# Understanding ultraviolet catastrophe

1. Apr 6, 2014

### Absentee

Hey guys. I'm struggling to picture ultraviolet catastrophe. The graph tells me that at certain temperature, intensity should exponentially increase with decrease of wavelength.
Of course, the theory is wrong, but how do i even PICTURE this with old model?

If i imagine atoms in the dense material as oscillators, and heat the material to certain temperature (lets say 500°C), at that certain temperature most of oscillators would have about the same kinetic energy, right? So even if i even manage to find some of the oscillators with very high frequency (which i guess is less likely) the overall intensity of that "light" should still be low (becouse i have only several of these high-energy electrons).

What i want to say is that, if i have a distribution of kinetic energies in the material, the highest energy electrons (whose energy is above average) produce highest frequencies but there is just few of them, so how can i have such great intensity at small wavelength?

I'm just getting into this so please don't be too mathy. I would like to get the "feel" for this.

Thanks.

2. Apr 6, 2014

### UltrafastPED

3. Apr 11, 2014

### Jano L.

The spectrum leading to UV catastrophe is not exponential. Intensity per unit wavelength interval depends on wavelength as $kT/\lambda^4$. The point is that if the energy of EM radiation behaves as assumed in the derivation of the Rayleigh-Jeans formula (that is, it is given by the Poynting formula and its distribution over EM modes obeys equipartition rule), the only way how a high - frequency mode could be in equilibrium with material oscillator of the same frequency (which is assumed to be present) is if they both have the same average energy $kT$. Since this is true for arbitrarily high frequency, we get diverging intensity as frequency increases.

4. Apr 11, 2014

### The_Duck

The point is that we can also regard *each mode of the electromagnetic field* as an oscillator. In a sufficiently large and opaque material these EM oscillators should come into thermal equilibrium with the oscillating atoms of the material. If there aren't many atoms vibrating at high frequencies, it may take a while for the high-frequency EM modes to come into thermal equilibrium but it should happen eventually. In thermal equilibrium each mode of the electromagnetic field should have about the same energy as the typical energy of a vibrating atom. But there are an infinite number of EM field modes, most of them with very very high frequencies. So this predicts that in thermal equilibrium the EM field should carry an infinite amount of energy, most of it in the form of very very high frequency light waves.

5. May 28, 2015

### EM_Guy

To understand the classical derivation of the Rayleigh-Jeans law, it seems to me that the key is grasping the whole equipartition of energy concept. According to classical physics, energy must be conserved. So, classical physics should not (in my mind) predict obtaining an infinite amount of energy from a finite amount of energy. That would be a perpetual motion machine, no? So, we have our “Rayleigh-Jeans” cube. In it, we have some dust particles of an ideal blackbody. The blackbody dust has a certain temperature, which is to say that the blackbody has a certain finite energy. The blackbody is radiating. Ordinarily, by the conservation of energy, this radiation would cause the temperature (and internal energy) of the blackbody to decrease. However, we are in a “Rayleigh-Jeans” cube, so the radiation is bouncing all over the place and is not absorbed by the walls of the cube. After a transient period of time, the blackbody and the radiation are in thermal equilibrium. Again, no energy has left the cube, and there is a finite amount of energy in the cube. So, it seems to me that the equipartition of energy would suggest that the energy radiated from the blackbody is partitioned equally over all possible modes (field configurations) supported by the cavity. There are an infinite number of discrete modes supported by the cavity, because there is always that next harmonic. Thus, the energy in each mode would be Etot/infinity, no? This looks like zero, but we would be dealing with “levels of zero” and “levels of infinity.” So that the infinite number of modes times the energy in each mode equals the total finite energy in the cube. In other words: (infinity # of modes)*(Etot/infinity) = Etot. i.e. Infinities cancel, and the conservation of energy (predicted by classical physics) holds.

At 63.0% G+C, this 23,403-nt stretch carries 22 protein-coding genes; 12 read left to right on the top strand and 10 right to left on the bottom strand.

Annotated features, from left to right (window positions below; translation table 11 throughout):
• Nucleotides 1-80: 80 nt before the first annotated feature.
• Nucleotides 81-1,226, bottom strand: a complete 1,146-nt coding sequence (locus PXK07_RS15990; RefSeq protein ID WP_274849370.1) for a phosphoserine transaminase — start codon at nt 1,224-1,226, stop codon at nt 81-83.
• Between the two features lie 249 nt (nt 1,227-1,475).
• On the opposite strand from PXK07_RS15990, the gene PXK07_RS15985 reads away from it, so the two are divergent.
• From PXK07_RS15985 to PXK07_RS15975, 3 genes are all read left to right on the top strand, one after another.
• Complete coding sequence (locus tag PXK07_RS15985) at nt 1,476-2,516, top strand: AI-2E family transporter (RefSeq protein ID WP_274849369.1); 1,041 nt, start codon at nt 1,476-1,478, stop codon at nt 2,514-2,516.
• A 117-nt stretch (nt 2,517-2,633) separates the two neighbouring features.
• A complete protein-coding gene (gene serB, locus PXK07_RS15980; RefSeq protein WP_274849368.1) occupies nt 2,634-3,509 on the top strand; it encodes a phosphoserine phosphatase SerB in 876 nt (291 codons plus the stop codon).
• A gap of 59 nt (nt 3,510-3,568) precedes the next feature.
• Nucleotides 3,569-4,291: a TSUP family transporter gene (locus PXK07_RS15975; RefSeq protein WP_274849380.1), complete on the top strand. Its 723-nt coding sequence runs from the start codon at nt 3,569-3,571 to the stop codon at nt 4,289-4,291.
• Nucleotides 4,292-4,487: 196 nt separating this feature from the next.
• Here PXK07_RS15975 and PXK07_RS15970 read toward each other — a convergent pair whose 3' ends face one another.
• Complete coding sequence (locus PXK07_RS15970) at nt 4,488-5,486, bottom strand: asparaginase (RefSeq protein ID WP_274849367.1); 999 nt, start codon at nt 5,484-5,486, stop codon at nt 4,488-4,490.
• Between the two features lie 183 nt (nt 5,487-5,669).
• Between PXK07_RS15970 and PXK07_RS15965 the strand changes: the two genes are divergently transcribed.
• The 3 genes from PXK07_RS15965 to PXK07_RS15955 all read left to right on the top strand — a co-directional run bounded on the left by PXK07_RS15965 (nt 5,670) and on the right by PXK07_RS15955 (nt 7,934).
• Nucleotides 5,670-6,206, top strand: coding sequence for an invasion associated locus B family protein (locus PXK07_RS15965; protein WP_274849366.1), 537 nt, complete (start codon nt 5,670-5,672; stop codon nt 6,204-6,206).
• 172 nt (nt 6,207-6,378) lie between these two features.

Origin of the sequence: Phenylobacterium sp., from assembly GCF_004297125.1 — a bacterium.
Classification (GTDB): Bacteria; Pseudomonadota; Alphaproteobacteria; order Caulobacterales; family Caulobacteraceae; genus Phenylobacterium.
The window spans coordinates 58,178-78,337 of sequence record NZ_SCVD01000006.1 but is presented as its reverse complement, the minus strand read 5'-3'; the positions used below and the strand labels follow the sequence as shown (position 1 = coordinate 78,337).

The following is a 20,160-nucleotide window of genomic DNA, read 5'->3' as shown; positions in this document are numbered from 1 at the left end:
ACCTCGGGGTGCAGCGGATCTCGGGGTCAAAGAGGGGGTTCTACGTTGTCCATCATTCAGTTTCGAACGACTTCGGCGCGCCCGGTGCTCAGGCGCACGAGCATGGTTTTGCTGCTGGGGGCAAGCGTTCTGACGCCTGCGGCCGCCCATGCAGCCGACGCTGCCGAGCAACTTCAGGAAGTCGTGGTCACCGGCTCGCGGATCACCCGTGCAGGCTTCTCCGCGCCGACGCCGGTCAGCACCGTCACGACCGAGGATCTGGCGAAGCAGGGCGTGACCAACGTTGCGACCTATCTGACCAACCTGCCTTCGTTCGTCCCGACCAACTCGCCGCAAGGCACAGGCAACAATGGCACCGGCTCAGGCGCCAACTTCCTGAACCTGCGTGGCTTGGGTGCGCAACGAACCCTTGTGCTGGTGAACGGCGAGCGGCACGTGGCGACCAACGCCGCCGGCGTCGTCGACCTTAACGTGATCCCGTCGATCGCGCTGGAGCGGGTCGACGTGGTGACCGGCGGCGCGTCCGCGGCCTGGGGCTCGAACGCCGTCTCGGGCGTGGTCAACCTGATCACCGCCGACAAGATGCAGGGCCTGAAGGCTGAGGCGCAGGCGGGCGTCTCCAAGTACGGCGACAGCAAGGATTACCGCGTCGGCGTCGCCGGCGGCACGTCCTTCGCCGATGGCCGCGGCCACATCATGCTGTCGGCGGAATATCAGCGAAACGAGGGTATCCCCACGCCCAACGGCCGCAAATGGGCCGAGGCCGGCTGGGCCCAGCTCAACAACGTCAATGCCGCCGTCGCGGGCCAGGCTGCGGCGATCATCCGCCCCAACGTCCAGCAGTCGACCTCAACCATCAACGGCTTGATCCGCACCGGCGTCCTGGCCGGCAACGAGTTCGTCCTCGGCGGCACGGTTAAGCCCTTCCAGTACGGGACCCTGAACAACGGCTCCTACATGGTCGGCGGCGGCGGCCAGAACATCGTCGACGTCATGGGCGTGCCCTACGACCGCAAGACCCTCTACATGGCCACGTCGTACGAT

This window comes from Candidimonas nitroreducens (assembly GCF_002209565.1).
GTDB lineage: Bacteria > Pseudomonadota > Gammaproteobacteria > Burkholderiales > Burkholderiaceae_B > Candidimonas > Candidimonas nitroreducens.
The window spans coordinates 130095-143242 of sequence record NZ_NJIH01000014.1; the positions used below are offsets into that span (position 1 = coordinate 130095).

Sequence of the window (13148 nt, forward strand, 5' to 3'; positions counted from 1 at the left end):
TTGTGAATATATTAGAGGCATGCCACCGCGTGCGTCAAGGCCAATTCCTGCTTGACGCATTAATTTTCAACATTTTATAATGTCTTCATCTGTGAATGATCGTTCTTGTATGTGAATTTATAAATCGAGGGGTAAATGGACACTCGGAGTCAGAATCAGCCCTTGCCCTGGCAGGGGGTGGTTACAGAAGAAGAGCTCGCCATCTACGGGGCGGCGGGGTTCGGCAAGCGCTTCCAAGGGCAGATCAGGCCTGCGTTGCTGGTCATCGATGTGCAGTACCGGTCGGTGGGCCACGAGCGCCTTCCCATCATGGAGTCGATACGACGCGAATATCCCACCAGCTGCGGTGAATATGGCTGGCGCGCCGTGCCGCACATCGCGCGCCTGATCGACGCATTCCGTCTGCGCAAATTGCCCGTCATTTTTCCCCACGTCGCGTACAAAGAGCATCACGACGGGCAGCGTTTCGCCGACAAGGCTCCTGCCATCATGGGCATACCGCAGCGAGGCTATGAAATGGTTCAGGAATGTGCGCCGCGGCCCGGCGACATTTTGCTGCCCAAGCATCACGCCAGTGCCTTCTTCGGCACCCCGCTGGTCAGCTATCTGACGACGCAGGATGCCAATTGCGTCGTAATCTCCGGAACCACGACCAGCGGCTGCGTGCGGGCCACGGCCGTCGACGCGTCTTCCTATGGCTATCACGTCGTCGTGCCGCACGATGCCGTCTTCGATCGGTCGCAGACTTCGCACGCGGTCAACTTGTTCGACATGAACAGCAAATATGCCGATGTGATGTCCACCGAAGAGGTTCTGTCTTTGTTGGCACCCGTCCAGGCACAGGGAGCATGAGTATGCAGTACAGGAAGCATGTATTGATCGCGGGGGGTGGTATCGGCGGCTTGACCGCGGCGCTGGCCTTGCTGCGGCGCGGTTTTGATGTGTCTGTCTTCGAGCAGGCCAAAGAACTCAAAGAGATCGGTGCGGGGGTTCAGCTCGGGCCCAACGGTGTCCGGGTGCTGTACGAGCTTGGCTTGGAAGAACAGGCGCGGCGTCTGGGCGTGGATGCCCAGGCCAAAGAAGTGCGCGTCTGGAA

But in the Rayleigh-Jeans derivation, it predicts that the energy in each mode is proportional to temperature (since we are in thermal equilibrium). Emode = kT. What I don’t quite understand is why this k is specifically Boltzmann’s constant. Also, since k is finite and positive and T is finite and positive, then there is a nonzero (non-epsilon) energy in each mode. But I just said that the total energy must be partitioned by an infinite number of modes. So Emode = Etot/(infinite # of modes).
If we say that the number of modes (which is understood to be infinite) is N, then we would say that Emode = Etot/N. Or equivalently, Etot = N*Emode = NkT. But again, I’m having a conservation of energy crisis here. N is infinite. And kT is finite. So, NkT is infinite. Classical physics should not predict a violation of the conservation of energy. How is this issue resolved?
Let’s say that we don’t know Boltzmann’s constant. Then, maybe we can say that Etot = NkT such that N is very large, and kT is very small. Or equivalently, Emode = kT.
Okay, so N is an infinite quantity, but there are levels of infinity.
As has been derived (which I think I follow)
N = 8pi*L^3*f^3/(3c^3).
As f increases to infinity, N increases to infinity. That is, if we consider the total number of frequencies up to a certain maximum frequency, the number of modes supported by the cavity (over which the finite energy in the cavity would have to be partitioned) is given by the expression above. As this maximum frequency increases to infinity, the number of modes increases to infinity.